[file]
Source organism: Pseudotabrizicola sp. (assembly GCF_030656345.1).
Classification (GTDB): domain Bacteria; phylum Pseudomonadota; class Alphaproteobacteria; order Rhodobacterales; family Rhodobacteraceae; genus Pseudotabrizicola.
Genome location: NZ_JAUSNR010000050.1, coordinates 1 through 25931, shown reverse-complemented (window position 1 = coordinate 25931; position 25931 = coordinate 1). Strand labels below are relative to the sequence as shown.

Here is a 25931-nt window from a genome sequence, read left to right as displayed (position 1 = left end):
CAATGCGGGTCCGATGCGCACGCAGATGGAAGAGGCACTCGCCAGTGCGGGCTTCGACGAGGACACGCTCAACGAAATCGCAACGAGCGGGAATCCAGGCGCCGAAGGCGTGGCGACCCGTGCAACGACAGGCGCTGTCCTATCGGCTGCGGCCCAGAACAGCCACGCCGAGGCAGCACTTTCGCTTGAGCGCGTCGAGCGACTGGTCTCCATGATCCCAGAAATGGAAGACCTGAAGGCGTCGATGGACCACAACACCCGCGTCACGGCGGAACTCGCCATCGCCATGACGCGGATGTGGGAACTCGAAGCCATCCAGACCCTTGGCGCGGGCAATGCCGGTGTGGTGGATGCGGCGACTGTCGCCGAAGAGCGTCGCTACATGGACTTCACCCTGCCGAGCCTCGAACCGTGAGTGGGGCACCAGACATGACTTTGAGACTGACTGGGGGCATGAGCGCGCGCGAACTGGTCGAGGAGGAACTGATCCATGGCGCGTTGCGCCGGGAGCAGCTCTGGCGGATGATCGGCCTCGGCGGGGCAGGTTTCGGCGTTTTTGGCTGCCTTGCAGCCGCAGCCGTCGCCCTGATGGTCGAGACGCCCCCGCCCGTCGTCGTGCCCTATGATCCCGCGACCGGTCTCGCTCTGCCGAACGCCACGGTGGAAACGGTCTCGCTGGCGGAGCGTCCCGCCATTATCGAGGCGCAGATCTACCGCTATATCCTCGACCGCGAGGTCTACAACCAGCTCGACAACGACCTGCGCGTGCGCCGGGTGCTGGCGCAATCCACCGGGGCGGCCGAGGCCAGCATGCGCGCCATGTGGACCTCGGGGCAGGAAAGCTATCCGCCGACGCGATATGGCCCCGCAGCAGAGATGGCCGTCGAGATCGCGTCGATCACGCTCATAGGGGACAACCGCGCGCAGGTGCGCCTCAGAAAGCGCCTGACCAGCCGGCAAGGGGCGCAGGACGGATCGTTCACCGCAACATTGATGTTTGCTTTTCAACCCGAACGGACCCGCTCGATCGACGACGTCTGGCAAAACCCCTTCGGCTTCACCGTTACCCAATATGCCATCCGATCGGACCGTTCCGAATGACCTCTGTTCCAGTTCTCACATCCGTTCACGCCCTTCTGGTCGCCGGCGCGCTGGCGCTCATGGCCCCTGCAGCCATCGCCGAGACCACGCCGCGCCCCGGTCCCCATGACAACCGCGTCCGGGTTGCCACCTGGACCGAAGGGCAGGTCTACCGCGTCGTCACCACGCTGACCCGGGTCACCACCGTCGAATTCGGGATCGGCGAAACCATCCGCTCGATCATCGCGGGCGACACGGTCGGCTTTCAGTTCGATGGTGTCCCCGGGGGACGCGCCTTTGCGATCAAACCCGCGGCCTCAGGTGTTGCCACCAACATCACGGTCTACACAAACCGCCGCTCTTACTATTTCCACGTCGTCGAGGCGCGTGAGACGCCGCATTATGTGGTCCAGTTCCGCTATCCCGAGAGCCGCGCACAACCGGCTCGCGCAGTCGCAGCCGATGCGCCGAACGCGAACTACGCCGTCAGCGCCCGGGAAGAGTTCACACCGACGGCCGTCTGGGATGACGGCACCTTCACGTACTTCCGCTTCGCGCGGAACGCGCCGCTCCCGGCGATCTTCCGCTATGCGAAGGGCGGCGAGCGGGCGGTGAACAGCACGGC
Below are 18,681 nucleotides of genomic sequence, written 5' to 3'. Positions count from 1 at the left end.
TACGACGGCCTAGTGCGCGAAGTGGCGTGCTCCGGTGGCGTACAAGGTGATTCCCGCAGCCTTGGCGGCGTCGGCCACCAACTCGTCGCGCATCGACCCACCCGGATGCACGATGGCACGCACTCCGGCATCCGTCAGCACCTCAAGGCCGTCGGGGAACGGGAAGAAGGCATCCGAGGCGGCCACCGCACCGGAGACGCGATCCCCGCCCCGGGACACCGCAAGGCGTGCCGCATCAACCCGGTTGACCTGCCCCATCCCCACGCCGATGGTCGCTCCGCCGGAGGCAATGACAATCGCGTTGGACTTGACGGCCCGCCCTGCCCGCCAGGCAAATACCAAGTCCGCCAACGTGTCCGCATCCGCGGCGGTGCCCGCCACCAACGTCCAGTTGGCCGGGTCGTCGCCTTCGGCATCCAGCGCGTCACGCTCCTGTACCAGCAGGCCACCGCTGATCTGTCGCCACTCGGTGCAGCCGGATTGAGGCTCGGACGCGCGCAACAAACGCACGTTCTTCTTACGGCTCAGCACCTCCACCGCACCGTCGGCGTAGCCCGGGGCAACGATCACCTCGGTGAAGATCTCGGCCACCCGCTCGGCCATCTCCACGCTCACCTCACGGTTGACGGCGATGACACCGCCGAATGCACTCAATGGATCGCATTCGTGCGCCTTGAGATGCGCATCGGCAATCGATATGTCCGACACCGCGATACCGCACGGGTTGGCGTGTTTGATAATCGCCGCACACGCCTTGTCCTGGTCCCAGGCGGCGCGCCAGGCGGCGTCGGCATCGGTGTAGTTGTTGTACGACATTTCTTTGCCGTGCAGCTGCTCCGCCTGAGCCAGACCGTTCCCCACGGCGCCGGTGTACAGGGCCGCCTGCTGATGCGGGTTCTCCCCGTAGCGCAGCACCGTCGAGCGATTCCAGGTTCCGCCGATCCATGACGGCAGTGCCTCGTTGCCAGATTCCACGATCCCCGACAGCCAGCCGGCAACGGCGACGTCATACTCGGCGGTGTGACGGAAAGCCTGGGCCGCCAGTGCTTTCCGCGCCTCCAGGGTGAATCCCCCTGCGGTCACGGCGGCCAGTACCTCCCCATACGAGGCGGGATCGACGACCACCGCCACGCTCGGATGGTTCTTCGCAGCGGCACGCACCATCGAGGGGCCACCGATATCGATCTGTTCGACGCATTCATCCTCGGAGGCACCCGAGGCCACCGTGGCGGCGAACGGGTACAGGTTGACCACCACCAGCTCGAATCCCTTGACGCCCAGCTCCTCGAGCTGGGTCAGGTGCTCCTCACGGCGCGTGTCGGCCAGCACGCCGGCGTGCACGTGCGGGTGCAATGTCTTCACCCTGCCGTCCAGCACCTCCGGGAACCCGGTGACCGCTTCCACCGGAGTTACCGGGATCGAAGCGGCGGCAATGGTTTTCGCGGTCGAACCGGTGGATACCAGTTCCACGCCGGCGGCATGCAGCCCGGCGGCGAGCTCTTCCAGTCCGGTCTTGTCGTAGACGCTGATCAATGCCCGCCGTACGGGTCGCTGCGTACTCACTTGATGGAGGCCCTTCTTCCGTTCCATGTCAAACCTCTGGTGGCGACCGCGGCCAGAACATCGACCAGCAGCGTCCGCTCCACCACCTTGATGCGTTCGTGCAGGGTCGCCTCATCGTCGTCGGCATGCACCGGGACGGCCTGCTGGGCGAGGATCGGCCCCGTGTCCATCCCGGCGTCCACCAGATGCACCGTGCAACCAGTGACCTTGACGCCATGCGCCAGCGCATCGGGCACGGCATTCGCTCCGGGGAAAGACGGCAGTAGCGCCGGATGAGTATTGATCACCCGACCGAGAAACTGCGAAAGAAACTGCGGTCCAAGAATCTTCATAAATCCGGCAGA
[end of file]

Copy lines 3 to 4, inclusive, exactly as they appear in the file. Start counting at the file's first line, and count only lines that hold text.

Genome location: NZ_JAUSNR010000050.1, coordinates 1 through 25931, shown reverse-complemented (window position 1 = coordinate 25931; position 25931 = coordinate 1). Strand labels below are relative to the sequence as shown.

Here is a 25931-nt window from a genome sequence, read left to right as displayed (position 1 = left end):